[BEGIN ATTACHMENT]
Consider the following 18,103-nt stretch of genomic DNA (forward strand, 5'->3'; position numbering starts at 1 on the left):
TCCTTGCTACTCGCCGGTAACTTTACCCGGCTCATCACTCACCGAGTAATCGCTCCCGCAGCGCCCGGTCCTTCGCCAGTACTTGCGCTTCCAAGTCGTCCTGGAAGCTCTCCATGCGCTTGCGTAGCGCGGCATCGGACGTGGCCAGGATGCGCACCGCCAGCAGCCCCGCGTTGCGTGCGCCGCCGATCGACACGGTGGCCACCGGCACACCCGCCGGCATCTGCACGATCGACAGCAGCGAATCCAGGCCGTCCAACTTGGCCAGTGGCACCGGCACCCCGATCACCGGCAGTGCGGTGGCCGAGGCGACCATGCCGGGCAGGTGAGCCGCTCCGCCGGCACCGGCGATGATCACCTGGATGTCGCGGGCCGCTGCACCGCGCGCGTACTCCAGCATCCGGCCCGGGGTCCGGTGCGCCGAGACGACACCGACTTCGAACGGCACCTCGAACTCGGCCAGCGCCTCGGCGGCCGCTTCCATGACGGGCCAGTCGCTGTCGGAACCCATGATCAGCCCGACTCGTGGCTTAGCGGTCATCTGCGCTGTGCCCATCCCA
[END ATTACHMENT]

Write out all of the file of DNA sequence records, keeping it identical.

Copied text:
Consider the following 18,103-nt stretch of genomic DNA (forward strand, 5'->3'; position numbering starts at 1 on the left):
TCCTTGCTACTCGCCGGTAACTTTACCCGGCTCATCACTCACCGAGTAATCGCTCCCGCAGCGCCCGGTCCTTCGCCAGTACTTGCGCTTCCAAGTCGTCCTGGAAGCTCTCCATGCGCTTGCGTAGCGCGGCATCGGACGTGGCCAGGATGCGCACCGCCAGCAGCCCCGCGTTGCGTGCGCCGCCGATCGACACGGTGGCCACCGGCACACCCGCCGGCATCTGCACGATCGACAGCAGCGAATCCAGGCCGTCCAACTTGGCCAGTGGCACCGGCACCCCGATCACCGGCAGTGCGGTGGCCGAGGCGACCATGCCGGGCAGGTGAGCCGCTCCGCCGGCACCGGCGATGATCACCTGGATGTCGCGGGCCGCTGCACCGCGCGCGTACTCCAGCATCCGGCCCGGGGTCCGGTGCGCCGAGACGACACCGACTTCGAACGGCACCTCGAACTCGGCCAGCGCCTCGGCGGCCGCTTCCATGACGGGCCAGTCGCTGTCGGAACCCATGATCAGCCCGACTCGTGGCTTAGCGGTCATCTGCGCTGTGCCCATCCCA